So, after recent events, I felt I needed to spend time with some games I enjoy. And I thought it'd be fun to approach one of my favorite gaming subjects in a different (by my standards) manner.
I love puzzle games a ton. I can play the hell out of any decent puzzle game and only have a passive grasp on approximate time. Many people attribute Tetris to this kind of “losing track of time”, but any great puzzle game can pull this off. Whether it's a simple “match-[X]” setup like a Puyo Puyo game, a “line up a pattern” like Tetris, or a match-3 like Columns, puzzle games are among the most simple and yet most dynamic titles in the videogaming world
By the time this is posted, “Puyo Puyo Tetris” will have been released and likely be inside of my Playstation 4. I'm totally psyched for a Tetris/Puyo Puyo (more commonly known as “Kirby's Avalanche” on SNES or “Dr. Robotnik's Mean Bean Machine” on Genesis) mashup, and intend on playing the hell out of this game (and uploading highlights to my personal YouTube channel).
So in honor of it, I'm gonna countdown my Top 8 Favorite Retro Puzzle Games.
Keep in mind, the chronological cutoff for these will be the 6th console generation (Dreamcast/Gamecube/PS2/XBox), though only one game on this list will be from that time. Also, I'm looking at games that are primarily puzzle games, so games that try to mix it with another genre (“A Boy and His Blob” or “Bomberman 64” for example) won't be on this list. Also, there's a decent handful of puzzle games I've not played or have only played a small sample/demo of (such as “Intelligent Qube”or “Wetrix”), so don't assume a game missing entry on this list means I think unfavorably of them. Lastly, while I'll try to commit to just one entry per franchise, there are a couple games that share a name that I believe are different enough to constitute two separate entries.
So here we go:
#8 - Tetrisphere
We're gonna kick this one off with a game for the more “modern” retro gamer, something a system like the NES or Sega Genesis could never pull off.
Now before anyone frets, we'll get to a more traditional “Tetris” entry on down the line.
Tetrisphere came out on the Nintendo 64 in the middle of its lifespan. It's loaded with several modes, but I would strongly recommend playing through the tutorial and even through some of the “Puzzle” mode where you'll be putting some of these techniques into action. If you try to jump right into the game's “Vs. CPU” or “Rescue” mode which requires the player to uncover a certain amount of the sphere's “core” to move on, and you'll find yourself staring down a “Game Over” screen in short order.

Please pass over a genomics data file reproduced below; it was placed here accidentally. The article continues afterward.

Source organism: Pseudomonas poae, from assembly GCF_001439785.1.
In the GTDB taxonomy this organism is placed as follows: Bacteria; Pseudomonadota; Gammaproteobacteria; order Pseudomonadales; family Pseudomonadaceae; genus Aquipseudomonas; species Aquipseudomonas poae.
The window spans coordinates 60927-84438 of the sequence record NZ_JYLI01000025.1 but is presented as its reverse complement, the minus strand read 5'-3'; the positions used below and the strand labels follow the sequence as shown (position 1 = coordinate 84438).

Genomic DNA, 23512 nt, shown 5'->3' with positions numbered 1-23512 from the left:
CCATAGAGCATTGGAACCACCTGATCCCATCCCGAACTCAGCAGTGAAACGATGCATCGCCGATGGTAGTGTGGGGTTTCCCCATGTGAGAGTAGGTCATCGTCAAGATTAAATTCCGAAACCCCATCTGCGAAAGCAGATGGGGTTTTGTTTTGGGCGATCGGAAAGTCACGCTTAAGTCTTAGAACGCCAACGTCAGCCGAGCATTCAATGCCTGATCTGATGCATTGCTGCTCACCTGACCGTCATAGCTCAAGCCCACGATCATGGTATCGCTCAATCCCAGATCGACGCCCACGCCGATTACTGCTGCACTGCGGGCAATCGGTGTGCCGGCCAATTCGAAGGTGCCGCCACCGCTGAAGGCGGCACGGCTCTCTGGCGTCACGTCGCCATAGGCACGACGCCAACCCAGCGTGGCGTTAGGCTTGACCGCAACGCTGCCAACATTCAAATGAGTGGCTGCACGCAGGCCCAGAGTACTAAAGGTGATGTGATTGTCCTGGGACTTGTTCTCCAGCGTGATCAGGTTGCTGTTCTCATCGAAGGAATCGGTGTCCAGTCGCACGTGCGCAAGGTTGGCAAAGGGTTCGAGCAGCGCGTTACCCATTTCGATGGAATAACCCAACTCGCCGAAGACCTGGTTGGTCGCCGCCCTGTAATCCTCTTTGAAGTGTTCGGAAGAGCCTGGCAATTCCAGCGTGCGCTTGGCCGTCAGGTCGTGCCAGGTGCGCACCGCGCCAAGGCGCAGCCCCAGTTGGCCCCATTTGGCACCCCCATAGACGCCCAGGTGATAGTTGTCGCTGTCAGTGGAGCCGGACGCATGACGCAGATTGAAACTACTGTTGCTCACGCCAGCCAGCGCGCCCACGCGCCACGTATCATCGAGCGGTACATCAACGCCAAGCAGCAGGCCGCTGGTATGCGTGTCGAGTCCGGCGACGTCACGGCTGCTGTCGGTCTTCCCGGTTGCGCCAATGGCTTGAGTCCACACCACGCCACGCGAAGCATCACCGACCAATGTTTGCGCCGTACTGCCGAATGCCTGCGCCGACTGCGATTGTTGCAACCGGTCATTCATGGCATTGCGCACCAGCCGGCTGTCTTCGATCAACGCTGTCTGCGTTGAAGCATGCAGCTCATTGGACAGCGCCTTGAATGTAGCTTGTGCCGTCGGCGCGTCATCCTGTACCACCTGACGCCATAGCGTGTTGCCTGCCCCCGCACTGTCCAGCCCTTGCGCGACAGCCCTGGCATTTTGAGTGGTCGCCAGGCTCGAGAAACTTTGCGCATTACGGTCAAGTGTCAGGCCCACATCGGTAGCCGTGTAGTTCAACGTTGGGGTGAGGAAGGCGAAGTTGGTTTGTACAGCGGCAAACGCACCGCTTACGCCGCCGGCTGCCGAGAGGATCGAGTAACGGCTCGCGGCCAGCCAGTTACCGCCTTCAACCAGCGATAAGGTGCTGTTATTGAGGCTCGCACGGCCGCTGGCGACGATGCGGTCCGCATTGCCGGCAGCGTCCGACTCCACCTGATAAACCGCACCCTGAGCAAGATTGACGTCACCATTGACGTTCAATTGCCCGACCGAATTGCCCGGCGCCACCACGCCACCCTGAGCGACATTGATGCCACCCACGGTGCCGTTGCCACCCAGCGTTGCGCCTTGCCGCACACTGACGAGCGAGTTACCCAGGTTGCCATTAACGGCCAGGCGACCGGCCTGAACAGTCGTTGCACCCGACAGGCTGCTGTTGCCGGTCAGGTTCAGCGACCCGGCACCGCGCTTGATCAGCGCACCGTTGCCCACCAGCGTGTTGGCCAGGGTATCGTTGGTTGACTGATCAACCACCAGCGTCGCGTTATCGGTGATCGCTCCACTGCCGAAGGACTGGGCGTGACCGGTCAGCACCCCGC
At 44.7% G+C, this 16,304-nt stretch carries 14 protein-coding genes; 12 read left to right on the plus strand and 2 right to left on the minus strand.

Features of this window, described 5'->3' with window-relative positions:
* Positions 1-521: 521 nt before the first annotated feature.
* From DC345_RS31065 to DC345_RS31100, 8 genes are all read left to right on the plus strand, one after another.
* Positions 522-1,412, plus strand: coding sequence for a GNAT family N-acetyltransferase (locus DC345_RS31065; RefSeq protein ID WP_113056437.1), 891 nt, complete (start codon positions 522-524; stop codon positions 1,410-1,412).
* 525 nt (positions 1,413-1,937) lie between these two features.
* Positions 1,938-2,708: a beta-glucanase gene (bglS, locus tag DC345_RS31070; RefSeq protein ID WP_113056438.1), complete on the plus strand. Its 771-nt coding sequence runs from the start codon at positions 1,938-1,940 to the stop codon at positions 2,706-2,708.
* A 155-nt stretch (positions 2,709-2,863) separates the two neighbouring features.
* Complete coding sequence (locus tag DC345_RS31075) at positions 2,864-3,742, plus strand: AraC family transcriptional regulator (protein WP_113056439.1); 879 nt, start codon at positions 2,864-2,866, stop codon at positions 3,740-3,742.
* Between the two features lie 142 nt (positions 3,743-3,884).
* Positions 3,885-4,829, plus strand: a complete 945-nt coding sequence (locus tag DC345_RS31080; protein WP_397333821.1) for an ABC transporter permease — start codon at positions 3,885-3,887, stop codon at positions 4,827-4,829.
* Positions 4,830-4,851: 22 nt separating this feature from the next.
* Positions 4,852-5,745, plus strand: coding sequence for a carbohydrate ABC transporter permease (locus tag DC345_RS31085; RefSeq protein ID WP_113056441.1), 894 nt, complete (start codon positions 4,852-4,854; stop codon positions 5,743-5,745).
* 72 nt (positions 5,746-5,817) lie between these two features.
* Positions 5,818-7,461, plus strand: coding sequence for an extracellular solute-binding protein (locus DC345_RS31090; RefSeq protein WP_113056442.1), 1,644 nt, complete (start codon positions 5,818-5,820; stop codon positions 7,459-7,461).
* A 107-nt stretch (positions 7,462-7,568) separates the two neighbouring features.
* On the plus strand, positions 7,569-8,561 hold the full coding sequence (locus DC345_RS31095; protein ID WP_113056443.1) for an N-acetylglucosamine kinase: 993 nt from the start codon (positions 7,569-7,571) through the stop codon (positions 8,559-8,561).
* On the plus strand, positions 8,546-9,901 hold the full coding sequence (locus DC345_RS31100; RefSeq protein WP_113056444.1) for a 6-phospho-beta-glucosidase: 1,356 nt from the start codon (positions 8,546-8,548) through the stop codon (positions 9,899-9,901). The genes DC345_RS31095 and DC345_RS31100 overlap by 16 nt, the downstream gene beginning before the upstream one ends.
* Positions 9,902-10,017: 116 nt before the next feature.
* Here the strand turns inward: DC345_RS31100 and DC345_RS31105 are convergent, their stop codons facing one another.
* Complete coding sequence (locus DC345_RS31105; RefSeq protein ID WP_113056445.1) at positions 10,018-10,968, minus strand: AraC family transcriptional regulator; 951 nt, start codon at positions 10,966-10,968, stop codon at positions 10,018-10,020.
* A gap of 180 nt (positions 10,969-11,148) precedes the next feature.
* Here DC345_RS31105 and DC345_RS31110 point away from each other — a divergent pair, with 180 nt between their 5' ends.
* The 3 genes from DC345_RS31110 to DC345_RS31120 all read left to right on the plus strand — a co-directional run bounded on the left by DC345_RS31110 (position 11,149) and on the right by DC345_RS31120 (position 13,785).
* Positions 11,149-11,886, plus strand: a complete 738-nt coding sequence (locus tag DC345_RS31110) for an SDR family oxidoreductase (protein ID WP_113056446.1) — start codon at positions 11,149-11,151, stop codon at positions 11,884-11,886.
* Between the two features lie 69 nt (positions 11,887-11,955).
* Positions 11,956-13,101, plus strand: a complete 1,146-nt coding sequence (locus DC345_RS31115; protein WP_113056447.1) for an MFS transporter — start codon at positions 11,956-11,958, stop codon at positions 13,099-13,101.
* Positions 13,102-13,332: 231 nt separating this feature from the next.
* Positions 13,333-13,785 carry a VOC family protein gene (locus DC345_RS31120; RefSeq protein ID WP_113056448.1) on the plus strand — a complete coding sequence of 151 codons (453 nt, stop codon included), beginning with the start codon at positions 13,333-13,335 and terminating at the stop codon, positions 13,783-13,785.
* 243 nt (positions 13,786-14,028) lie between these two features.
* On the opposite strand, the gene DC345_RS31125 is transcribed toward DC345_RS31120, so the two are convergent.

The game takes place on a spherical playfield, where players must drop pieces onto matching spots on the playfield to cause a reaction. You can also move pieces, and form new pieces on the playfield, but taking up too much time can cause a penalty. This time limit is rather lenient in early levels and refills if you continue to match and form combos at a decent pace. In later levels, this time limit becomes insanely strict. Once you get to the final levels, you'll have to move at a damn-near “tool-assisted speedrun” pace to keep the timer from expiring. It truly takes a puzzle game god in order to conquer the game at that point.
As you can guess, this game is a pretty huge departure from traditional Tetris games. Your Tetris skills will not translate one lick into this game. In fact, the game's strict learning curve is a major reason I can't rank this game higher. A puzzle game this complex at its surface is usually a bad omen. But the game is fun enough to learn and master if you give yourself time to climb the game's strict learning curve. There is also a two-player versus mode, but good luck finding someone else who has a good grip on how to play the game. This won't be a game you can simply scoop out with friends over and not have to teach them how to play. But there's a fun game to be had here, and the gameplay combined with quite possibly the best soundtrack on the Nintendo 64 (Neil Voss freaking NAILS it with each track), is definitely worth hunting down. Luckily, it's a pretty common N64 game, and even at its retail price, it's worth the investment.
#7 - Bust-A-Move 4
Known as the “Puzzle Bobble” series in Japan, Taito went on a roll with various Bust-A-Move games during the 5th console generation with entries on the Nintendo 64, Playstation, and even on the Sega Saturn. My personal favorite edition was the 4th version, which was released in 1998 on the Sony Playstation. In a strange move, the 3rd game was released on the Playstation in the U.S. AFTER this game, in 1999.
The cutesy, heavily-Japanese influenced aesthetics might come off as a turn-off to some. There is a definite overdose on “cute”, giving off the idea that the game might be overly simplistic. But the game itself requires both a strong combination of skills and logic. Knowing where to shoot the bubbles into the playing field above is one thing, but knowing where they go and actually threading the shots to land the bubbles into the right spot are two skills you'll need to succeed in this game. The gameplay at its very core is easy to learn, and takes a TON of skill to get even good at, let alone master. The single-player mode throws many various puzzles at you, each one building the difficulty quite nicely, while the vs. mode becomes a frantic game of blasting as many bubbles off the field as possible.
Any one version of this game is typically pretty good. The original SNES release in the United States is pretty solid, and any one of them from the PS1 or N64 is a pretty safe bet. I just recall playing this version the most, so it's where I'm staking my claim. It again is a pretty common game, with it being possible to snag a copy around $10. There's Bust-A-Move games across almost every major videogame console from the 5th generation onwards, and I'm of the camp that every classic gamer should have one entry in the series in their repertoire.